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  • Writer's pictureClara Richards

Why do we need to analyze our context to design a research agenda?

[Editor’s note: This post is the fourth of a series produced by Andrea Ordóñez and Leandro Echt  from Politics & Ideas to share what we learned through the online course Doing policy relevant research, ran for the first time in the first quarter of 2016. The course was supported by the Think Tank Fund and the Think Tank Initiative.]

In our previous post we introduced the seven principles for policy relevant research identified in existing literature and through practice. The first one referred to the embeddedness of the research agenda in policy context. Research agendas are not only based on think tanks’ interests or objectives. Think tanks do not work isolated of their context. As well as they seek to influence the context in which they work, at the same time they are influenced by it and the diversity of stakeholders that are part of it. Thus, it is important to understand the research choices we make given the context where we work.

By ottomata under CC at

By ottomata under CC at

In their study about think tanks’ decisions, performance and context, R4D (2014) found that in general think tanks adapt their organizational and project level decisions to context on a fairly regular basis. So when we are designing a research agenda it is necessary to take into account the context in which our research will be conducted. Here is why:

  1. Identify if your ideas are relevant. An analysis of the context will help you understand whether our research is relevant for a certain number of players, especially for those who may become the users of our work. In Module 1 we said that policy research is contextualized by nature, since the objective is to generate knowledge that is relevant to make decisions in a certain region, country or community. This includes not only policymakers but other influential actor with related needs and interests.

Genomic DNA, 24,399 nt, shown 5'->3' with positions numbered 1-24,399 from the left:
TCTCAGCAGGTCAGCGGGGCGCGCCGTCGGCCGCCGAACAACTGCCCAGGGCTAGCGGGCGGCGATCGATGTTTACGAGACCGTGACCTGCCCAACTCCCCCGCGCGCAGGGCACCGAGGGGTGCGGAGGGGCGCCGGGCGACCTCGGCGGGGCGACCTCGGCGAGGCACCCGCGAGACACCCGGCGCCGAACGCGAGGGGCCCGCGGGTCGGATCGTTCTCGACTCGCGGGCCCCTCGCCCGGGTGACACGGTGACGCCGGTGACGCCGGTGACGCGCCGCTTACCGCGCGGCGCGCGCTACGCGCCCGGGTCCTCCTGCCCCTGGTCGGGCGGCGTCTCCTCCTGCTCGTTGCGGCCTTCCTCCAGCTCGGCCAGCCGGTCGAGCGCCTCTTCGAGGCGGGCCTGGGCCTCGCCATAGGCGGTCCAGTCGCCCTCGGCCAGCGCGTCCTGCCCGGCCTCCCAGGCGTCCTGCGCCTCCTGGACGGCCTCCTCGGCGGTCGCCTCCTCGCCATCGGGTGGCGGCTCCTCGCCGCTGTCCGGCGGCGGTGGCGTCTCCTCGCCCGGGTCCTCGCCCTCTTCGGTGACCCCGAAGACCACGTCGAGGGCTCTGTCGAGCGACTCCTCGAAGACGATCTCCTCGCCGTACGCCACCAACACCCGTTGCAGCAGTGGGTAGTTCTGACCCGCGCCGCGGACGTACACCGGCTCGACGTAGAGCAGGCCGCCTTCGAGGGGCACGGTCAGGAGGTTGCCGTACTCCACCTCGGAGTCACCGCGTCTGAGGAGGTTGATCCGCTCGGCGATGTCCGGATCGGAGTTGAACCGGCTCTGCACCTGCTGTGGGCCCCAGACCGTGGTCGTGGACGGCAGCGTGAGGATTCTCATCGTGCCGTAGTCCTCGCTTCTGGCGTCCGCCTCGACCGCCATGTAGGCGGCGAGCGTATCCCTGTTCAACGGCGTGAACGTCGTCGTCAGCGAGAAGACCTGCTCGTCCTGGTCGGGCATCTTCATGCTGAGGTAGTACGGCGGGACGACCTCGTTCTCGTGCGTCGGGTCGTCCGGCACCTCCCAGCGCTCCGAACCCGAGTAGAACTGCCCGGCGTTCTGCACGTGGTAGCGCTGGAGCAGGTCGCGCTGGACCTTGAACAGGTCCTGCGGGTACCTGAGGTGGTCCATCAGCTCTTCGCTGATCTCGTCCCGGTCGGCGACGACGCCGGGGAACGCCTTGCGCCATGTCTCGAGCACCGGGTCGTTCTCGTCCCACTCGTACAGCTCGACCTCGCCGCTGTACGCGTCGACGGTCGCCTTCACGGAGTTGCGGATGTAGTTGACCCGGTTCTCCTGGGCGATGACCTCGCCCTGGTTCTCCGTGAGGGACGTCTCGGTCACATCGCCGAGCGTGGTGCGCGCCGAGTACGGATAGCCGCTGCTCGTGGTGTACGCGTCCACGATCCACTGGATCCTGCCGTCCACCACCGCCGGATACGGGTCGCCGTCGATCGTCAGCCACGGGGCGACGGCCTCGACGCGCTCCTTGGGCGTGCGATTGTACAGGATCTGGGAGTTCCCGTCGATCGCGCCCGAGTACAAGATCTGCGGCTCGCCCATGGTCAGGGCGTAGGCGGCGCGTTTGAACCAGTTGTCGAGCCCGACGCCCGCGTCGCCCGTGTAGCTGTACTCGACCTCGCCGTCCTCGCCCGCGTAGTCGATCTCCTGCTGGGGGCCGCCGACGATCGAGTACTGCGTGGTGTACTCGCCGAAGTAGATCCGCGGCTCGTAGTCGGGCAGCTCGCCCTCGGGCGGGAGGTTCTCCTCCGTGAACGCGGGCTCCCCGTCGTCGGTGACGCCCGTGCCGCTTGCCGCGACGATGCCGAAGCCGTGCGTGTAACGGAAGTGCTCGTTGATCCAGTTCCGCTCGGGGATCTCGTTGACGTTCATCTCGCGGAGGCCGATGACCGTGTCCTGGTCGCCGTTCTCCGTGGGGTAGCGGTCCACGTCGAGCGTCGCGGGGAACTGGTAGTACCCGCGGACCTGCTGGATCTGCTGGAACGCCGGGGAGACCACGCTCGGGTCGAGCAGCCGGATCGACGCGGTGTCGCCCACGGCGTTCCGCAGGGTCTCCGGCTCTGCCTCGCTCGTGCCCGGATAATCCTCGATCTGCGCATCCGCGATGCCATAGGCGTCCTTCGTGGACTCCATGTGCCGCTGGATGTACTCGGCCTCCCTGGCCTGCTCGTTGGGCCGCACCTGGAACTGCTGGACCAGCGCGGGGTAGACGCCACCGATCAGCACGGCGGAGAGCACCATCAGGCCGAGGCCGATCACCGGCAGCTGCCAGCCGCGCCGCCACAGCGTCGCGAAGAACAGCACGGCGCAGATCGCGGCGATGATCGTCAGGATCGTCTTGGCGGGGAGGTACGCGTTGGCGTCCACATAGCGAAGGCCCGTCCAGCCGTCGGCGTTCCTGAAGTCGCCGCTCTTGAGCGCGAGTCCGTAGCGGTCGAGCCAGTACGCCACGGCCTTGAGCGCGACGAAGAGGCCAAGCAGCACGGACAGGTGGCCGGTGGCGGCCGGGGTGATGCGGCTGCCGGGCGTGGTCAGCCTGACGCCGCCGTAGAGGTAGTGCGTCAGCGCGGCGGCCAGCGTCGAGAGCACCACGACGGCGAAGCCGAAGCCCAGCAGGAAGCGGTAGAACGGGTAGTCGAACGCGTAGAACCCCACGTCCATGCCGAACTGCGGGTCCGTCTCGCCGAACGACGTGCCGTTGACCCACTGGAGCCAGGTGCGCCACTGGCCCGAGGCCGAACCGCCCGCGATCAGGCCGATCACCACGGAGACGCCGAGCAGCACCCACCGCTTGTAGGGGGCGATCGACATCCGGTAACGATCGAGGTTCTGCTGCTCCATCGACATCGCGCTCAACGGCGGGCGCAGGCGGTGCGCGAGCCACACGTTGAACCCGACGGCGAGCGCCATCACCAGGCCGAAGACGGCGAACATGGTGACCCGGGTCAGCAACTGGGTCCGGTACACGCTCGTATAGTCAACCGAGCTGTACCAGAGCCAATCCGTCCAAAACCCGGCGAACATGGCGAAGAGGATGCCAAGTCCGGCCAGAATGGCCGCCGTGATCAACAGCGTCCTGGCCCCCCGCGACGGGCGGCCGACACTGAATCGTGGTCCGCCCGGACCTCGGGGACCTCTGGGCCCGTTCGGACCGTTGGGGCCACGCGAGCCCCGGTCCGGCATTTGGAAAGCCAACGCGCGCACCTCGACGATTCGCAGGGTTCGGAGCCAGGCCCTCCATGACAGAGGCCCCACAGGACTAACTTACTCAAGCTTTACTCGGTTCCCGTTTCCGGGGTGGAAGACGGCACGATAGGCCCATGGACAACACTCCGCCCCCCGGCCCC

2. Envisage your capacity to influence. The definition of a research agenda is linked to a think tank’s capacity to influence public policies. For instance, when think tanks set their own research agenda without paying attention to the context they are often autonomous but distanced from the political system. The opposite occurs when the agenda is only influenced by exogenous variables: think tanks lose autonomy but are more aligned with priorities in the policy arena (Echt, 2014).

  3. Clarify your current capacities and potential. When a think tank understands its context, it must look at itself and see how prepared it is to tackle it. The ability to assess the demand for a think tank’s area of technical expertise is important for the think tank to develop a research agenda (in Module 3 we will share some mechanisms that think tanks put in place to identifying the demand for research).